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Dubai free zones face regional competition

Dubai free zones face regional competition


5 November 2005

DUBAI - Dubai free zones are being given a run for their money as regional free zones expand and upgrade as they try to lure investors from Dubai to other Arab countries.

What once was an investment haven, Dubai has become an expensive developmental nightmare with some analysts predicting inflation rates as high as 6.3 per cent and above. With rising prices and high inflation becoming an impediment to higher profit margins, companies have been rumoured to eye other countries in the region to move headquarters, regional bases or set up complementary operations.

Though many regional free zones have been around since the early 1980’s, only recently has the free zone frenzy emerged, coinciding with countries developing free trade agreements (FTA) with their neighbours and others wanting to become members of the WTO.

While Dubai has been screaming ’location, location, location’ in an attempt to be the region’s primary business hub, other countries such as Egypt, Lebanon and Jordan have been developing their free zones and upgrading their infrastructure to take advantage of their similarly ideal locations. However, they have the advantage of avoiding any shortcomings and unforeseen obstacles that the UAE free zones faced when they first began and having at hand the formula needed to duplicate the resounding success of the free zones here.

Regional free zones are many. Between Jordan, Lebanon and Egypt there are almost 20 free zones operational or under development providing the necessary infrastructure and facilities such as ports and points of distribution. While the UAE has a clear advantage in that its approximately 15 operational free zones and its upcoming 13 free zones are based on the nature of the operations to be carried out in the free zones, other countries are following this lead and are also developing specialized free zones.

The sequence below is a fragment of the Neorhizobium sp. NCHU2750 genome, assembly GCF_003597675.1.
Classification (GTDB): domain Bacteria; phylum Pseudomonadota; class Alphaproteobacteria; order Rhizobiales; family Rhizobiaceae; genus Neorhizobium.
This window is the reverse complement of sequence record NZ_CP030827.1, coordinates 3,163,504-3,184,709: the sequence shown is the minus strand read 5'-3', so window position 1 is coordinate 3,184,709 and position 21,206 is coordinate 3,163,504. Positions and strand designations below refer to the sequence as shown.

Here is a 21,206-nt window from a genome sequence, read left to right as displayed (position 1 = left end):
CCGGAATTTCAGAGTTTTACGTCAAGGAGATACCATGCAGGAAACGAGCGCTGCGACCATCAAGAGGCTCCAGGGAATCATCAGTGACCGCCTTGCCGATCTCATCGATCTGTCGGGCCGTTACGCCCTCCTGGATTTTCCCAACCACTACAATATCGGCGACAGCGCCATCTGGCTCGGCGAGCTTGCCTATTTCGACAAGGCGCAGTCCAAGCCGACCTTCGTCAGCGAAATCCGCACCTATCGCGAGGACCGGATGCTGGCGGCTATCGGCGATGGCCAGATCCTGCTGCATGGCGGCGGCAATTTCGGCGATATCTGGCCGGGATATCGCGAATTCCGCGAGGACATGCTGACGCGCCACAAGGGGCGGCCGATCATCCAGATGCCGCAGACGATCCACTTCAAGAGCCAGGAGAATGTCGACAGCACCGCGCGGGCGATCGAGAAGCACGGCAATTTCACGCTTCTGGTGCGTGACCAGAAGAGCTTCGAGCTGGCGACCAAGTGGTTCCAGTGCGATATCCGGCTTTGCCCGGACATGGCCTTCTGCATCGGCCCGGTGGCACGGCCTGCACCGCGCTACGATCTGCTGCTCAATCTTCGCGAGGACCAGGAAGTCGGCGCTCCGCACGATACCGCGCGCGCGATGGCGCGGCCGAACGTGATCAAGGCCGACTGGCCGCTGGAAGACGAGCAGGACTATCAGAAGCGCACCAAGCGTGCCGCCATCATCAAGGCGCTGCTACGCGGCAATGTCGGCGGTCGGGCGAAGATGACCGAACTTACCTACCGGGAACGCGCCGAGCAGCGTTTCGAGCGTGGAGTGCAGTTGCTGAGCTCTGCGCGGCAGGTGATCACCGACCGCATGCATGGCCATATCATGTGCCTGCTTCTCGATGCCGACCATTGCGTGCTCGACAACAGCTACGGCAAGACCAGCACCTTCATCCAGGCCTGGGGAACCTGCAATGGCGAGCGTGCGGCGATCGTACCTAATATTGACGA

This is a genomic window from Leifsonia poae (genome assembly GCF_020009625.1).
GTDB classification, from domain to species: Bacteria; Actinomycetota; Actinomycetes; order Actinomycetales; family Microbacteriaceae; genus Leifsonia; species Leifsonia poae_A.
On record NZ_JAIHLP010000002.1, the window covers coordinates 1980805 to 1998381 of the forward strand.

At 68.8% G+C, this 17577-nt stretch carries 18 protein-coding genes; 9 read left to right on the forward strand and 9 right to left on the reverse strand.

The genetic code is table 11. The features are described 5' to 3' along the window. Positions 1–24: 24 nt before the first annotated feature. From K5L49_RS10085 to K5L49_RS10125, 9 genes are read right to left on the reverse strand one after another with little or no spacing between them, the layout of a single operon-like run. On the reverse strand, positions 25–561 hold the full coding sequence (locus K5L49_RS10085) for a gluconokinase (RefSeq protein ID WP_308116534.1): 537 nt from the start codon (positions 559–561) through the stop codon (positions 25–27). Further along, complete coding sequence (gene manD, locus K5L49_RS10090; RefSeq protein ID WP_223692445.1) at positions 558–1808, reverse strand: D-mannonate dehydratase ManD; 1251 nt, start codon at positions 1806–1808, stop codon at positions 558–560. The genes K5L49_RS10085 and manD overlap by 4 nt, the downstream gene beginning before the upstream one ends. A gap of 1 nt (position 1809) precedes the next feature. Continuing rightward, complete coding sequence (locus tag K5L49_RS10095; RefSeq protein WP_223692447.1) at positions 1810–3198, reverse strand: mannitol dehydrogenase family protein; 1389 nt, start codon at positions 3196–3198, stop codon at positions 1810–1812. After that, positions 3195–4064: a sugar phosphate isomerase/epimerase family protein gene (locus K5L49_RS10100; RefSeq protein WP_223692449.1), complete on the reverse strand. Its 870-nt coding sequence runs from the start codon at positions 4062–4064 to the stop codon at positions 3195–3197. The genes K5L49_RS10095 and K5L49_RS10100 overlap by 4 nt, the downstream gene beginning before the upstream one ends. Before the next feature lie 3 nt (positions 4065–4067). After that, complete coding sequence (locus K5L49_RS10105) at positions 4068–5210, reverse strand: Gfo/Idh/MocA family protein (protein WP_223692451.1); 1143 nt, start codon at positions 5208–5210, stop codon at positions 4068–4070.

Currently there are three regional media free zones competing for a substantial share of the global media industry as well as for regional investors. While Dubai Media City (DMC) may provide certain benefits for its investors, Egypt’s Media Production City has the advantage of having a large, low-cost human resources pool. Jordan’s Media City has succeeded in attracting several high profile organisations that also have offices in Dubai, indicating that the DMC has serious competition.

The risk Dubai faces due to its rising costs is not just something in the minds of analysts, as of early 2004, Egypt established an new export-oriented free-zone just east of Cairo as the existing Cairo Zone had reached its saturation point. At that time Egypt was seeing four new projects in the natural gas and petrochemicals industry in the free zones worth an approximate $3.7 billion. Also, leading auto-parts manufacturers for such names as Rover, BMW and Land Rover had shifted into the Egyptian free zones with four new extensions and investments.

If something is not done to control the skyrocketing costs in Dubai, free zones could see an outflow of companies to other regional free zones offering the same facilities but having lower operational and production costs.

 source: Khaleej Times